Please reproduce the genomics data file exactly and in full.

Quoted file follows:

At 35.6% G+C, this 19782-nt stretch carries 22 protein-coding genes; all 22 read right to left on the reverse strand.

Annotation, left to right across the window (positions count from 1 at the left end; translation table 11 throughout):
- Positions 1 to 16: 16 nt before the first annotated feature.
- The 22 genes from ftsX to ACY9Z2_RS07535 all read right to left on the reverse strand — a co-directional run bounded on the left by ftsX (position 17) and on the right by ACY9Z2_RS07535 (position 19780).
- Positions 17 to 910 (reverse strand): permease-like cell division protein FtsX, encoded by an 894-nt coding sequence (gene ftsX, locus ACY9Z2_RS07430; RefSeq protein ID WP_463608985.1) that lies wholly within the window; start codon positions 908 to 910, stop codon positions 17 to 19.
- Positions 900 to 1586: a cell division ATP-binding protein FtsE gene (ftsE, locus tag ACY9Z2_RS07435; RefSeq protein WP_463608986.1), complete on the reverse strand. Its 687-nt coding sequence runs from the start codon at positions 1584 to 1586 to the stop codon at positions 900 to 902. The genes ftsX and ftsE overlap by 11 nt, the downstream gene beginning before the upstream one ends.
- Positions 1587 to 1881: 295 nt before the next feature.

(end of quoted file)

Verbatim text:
At 35.6% G+C, this 19782-nt stretch carries 22 protein-coding genes; all 22 read right to left on the reverse strand.

Annotation, left to right across the window (positions count from 1 at the left end; translation table 11 throughout):
- Positions 1 to 16: 16 nt before the first annotated feature.
- The 22 genes from ftsX to ACY9Z2_RS07535 all read right to left on the reverse strand — a co-directional run bounded on the left by ftsX (position 17) and on the right by ACY9Z2_RS07535 (position 19780).
- Positions 17 to 910 (reverse strand): permease-like cell division protein FtsX, encoded by an 894-nt coding sequence (gene ftsX, locus ACY9Z2_RS07430; RefSeq protein ID WP_463608985.1) that lies wholly within the window; start codon positions 908 to 910, stop codon positions 17 to 19.
- Positions 900 to 1586: a cell division ATP-binding protein FtsE gene (ftsE, locus tag ACY9Z2_RS07435; RefSeq protein WP_463608986.1), complete on the reverse strand. Its 687-nt coding sequence runs from the start codon at positions 1584 to 1586 to the stop codon at positions 900 to 902. The genes ftsX and ftsE overlap by 11 nt, the downstream gene beginning before the upstream one ends.
- Positions 1587 to 1881: 295 nt before the next feature.